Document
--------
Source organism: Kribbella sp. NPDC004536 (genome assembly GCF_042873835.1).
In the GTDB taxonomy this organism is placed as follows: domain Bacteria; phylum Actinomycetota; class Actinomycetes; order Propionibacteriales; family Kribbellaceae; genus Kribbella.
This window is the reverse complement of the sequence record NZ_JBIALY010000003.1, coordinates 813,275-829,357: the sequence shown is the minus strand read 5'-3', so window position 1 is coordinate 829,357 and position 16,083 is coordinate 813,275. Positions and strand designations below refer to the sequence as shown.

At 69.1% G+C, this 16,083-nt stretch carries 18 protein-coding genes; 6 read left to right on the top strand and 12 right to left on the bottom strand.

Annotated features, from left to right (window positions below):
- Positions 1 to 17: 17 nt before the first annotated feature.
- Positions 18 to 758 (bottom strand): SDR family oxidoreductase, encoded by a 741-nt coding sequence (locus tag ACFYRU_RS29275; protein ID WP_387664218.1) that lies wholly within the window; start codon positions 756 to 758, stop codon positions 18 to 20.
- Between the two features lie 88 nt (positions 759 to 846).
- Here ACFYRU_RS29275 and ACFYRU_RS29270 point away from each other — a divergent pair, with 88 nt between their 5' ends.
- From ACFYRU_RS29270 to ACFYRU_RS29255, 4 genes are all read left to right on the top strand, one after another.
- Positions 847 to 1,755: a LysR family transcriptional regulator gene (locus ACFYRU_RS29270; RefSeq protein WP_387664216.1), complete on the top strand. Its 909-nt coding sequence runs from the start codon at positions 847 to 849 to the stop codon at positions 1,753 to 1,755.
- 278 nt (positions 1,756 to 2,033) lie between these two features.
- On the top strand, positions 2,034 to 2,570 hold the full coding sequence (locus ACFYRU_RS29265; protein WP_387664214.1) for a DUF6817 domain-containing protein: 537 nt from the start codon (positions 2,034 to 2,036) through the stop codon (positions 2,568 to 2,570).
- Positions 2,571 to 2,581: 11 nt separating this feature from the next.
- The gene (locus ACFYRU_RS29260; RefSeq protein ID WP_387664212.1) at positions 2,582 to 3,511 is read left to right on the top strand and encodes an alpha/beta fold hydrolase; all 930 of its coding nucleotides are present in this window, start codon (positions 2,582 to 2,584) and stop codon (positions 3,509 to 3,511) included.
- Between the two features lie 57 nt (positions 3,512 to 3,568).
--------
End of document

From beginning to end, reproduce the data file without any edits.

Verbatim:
Source organism: Kribbella sp. NPDC004536 (genome assembly GCF_042873835.1).
In the GTDB taxonomy this organism is placed as follows: domain Bacteria; phylum Actinomycetota; class Actinomycetes; order Propionibacteriales; family Kribbellaceae; genus Kribbella.
This window is the reverse complement of the sequence record NZ_JBIALY010000003.1, coordinates 813,275-829,357: the sequence shown is the minus strand read 5'-3', so window position 1 is coordinate 829,357 and position 16,083 is coordinate 813,275. Positions and strand designations below refer to the sequence as shown.

At 69.1% G+C, this 16,083-nt stretch carries 18 protein-coding genes; 6 read left to right on the top strand and 12 right to left on the bottom strand.

Annotated features, from left to right (window positions below):
- Positions 1 to 17: 17 nt before the first annotated feature.
- Positions 18 to 758 (bottom strand): SDR family oxidoreductase, encoded by a 741-nt coding sequence (locus tag ACFYRU_RS29275; protein ID WP_387664218.1) that lies wholly within the window; start codon positions 756 to 758, stop codon positions 18 to 20.
- Between the two features lie 88 nt (positions 759 to 846).
- Here ACFYRU_RS29275 and ACFYRU_RS29270 point away from each other — a divergent pair, with 88 nt between their 5' ends.
- From ACFYRU_RS29270 to ACFYRU_RS29255, 4 genes are all read left to right on the top strand, one after another.
- Positions 847 to 1,755: a LysR family transcriptional regulator gene (locus ACFYRU_RS29270; RefSeq protein WP_387664216.1), complete on the top strand. Its 909-nt coding sequence runs from the start codon at positions 847 to 849 to the stop codon at positions 1,753 to 1,755.
- 278 nt (positions 1,756 to 2,033) lie between these two features.
- On the top strand, positions 2,034 to 2,570 hold the full coding sequence (locus ACFYRU_RS29265; protein WP_387664214.1) for a DUF6817 domain-containing protein: 537 nt from the start codon (positions 2,034 to 2,036) through the stop codon (positions 2,568 to 2,570).
- Positions 2,571 to 2,581: 11 nt separating this feature from the next.
- The gene (locus ACFYRU_RS29260; RefSeq protein ID WP_387664212.1) at positions 2,582 to 3,511 is read left to right on the top strand and encodes an alpha/beta fold hydrolase; all 930 of its coding nucleotides are present in this window, start codon (positions 2,582 to 2,584) and stop codon (positions 3,509 to 3,511) included.
- Between the two features lie 57 nt (positions 3,512 to 3,568).